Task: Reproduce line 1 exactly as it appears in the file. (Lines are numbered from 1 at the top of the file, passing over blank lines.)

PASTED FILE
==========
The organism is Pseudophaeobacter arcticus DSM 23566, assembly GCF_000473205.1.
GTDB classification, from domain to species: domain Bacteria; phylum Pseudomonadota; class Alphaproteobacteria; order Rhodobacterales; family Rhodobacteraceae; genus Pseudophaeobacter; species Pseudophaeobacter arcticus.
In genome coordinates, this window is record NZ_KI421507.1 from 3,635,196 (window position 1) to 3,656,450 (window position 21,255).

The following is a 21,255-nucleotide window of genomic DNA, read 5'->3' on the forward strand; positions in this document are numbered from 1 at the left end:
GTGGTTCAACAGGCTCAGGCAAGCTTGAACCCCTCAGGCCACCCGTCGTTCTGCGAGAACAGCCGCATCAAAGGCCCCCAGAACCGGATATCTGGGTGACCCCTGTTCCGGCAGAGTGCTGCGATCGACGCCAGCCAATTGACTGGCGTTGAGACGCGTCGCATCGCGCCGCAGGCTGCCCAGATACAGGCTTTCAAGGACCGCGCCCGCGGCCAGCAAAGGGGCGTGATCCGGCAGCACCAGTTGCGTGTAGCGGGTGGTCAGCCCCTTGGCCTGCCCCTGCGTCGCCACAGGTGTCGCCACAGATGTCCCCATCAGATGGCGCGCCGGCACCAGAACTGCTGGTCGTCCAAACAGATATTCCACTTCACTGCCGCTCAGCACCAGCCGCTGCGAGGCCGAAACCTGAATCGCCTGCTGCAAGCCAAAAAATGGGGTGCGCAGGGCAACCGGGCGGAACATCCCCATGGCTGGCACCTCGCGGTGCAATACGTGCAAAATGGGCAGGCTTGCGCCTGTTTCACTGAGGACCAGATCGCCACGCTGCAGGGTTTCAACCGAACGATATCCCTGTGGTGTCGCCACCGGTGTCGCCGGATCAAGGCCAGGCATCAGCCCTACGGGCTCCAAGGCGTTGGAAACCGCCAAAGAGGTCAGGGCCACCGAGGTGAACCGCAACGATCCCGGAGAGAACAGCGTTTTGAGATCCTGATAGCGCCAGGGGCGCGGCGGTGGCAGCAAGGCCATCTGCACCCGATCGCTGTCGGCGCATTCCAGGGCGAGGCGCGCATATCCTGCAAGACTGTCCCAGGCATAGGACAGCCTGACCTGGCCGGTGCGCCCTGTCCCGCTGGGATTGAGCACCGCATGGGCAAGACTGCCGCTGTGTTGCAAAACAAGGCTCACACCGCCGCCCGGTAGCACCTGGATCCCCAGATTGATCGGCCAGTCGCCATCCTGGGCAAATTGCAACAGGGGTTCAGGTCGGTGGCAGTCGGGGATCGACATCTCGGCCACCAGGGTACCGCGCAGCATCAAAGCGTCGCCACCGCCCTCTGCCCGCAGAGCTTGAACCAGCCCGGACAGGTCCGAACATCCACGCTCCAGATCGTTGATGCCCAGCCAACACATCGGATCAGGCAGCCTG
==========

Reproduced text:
The organism is Pseudophaeobacter arcticus DSM 23566, assembly GCF_000473205.1.